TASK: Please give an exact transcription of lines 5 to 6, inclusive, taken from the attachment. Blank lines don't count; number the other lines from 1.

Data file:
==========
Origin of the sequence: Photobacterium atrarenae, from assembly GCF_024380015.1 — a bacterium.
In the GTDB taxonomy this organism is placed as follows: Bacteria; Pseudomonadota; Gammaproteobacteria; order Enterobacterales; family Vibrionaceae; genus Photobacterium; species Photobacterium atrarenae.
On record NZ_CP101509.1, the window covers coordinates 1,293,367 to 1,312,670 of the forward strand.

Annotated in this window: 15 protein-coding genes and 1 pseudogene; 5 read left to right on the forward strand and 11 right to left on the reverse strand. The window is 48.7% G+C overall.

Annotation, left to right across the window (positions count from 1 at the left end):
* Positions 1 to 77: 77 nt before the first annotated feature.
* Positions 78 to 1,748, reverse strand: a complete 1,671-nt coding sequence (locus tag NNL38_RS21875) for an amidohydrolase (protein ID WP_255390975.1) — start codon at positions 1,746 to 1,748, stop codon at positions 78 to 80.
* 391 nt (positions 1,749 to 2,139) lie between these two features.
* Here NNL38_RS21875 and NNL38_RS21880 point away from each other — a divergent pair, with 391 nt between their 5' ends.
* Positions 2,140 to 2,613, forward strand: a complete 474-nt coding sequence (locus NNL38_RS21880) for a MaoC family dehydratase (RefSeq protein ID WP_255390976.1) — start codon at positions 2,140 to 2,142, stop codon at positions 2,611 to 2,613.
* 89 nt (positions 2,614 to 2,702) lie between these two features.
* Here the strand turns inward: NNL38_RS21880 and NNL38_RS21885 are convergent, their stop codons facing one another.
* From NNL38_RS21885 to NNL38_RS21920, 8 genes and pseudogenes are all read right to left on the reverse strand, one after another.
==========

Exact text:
Annotation, left to right across the window (positions count from 1 at the left end):
* Positions 1 to 77: 77 nt before the first annotated feature.